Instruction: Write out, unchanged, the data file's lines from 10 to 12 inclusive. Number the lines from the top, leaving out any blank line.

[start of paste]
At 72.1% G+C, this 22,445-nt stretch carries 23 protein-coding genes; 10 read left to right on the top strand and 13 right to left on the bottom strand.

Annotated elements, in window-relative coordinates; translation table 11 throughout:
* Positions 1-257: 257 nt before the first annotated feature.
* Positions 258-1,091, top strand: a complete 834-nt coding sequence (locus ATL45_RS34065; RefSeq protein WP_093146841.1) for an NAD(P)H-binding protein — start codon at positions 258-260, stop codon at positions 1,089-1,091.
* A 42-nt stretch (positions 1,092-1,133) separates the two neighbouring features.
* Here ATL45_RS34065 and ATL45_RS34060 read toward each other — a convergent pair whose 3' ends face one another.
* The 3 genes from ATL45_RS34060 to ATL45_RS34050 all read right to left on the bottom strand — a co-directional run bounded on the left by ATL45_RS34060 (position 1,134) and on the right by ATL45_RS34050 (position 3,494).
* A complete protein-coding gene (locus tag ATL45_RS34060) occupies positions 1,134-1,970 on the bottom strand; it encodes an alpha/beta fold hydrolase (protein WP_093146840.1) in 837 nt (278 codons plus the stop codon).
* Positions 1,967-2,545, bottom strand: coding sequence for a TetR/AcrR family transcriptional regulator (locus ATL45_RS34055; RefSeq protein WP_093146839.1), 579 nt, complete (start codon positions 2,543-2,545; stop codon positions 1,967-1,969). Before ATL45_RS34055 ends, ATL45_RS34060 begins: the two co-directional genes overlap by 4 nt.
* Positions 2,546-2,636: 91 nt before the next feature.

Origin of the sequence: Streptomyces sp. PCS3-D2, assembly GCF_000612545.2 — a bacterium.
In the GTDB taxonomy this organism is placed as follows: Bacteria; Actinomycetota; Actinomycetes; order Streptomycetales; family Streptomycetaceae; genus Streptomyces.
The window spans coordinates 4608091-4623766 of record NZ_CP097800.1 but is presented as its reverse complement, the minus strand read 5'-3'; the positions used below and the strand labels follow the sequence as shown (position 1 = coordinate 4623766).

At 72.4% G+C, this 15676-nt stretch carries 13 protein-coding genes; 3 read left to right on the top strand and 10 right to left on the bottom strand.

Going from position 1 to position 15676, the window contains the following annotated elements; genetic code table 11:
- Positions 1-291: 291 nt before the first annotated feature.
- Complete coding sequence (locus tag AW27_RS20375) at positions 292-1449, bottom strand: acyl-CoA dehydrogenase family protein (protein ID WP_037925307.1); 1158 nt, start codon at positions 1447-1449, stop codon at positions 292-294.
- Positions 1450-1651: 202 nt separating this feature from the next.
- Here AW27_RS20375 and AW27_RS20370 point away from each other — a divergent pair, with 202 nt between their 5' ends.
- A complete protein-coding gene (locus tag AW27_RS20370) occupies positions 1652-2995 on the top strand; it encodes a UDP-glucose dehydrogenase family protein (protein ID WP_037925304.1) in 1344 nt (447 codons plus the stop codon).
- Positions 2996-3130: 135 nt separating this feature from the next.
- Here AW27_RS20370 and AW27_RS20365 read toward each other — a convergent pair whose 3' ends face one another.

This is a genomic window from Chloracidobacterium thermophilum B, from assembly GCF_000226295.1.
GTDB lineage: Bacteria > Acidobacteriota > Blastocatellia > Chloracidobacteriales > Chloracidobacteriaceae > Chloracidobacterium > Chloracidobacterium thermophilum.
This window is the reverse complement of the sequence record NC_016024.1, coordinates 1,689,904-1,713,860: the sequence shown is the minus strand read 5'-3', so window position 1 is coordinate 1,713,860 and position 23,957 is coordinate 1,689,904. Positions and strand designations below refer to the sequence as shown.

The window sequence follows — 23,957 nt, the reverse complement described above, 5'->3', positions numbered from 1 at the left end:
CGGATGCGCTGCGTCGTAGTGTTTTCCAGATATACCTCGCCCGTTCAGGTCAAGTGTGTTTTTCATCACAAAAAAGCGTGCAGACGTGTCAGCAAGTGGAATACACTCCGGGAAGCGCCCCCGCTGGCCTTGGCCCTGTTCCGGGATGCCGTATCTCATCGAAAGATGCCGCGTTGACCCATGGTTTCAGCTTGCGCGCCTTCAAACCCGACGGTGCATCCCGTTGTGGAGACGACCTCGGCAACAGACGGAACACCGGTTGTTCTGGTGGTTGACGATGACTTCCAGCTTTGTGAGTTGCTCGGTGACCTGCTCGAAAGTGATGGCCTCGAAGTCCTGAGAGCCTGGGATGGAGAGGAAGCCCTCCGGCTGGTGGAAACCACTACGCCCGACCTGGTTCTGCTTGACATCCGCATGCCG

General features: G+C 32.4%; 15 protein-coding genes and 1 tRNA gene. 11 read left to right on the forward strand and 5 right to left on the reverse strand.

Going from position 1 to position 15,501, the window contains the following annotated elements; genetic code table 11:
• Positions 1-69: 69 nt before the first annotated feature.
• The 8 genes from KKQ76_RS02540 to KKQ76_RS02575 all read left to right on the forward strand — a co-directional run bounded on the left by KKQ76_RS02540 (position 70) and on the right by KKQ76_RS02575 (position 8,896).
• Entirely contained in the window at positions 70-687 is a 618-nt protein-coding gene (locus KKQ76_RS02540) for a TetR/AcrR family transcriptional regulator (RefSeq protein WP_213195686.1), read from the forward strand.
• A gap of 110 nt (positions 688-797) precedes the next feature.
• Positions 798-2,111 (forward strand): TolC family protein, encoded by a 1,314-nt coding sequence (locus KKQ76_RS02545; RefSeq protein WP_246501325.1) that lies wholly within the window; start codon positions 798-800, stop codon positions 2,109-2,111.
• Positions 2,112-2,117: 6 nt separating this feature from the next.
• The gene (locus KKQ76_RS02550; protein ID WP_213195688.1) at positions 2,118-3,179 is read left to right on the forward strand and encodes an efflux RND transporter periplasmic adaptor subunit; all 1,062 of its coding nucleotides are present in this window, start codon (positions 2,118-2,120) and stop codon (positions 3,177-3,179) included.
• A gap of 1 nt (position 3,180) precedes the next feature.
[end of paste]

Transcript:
* Positions 2,546-2,636: 91 nt before the next feature.

Origin of the sequence: Streptomyces sp. PCS3-D2, assembly GCF_000612545.2 — a bacterium.
In the GTDB taxonomy this organism is placed as follows: Bacteria; Actinomycetota; Actinomycetes; order Streptomycetales; family Streptomycetaceae; genus Streptomyces.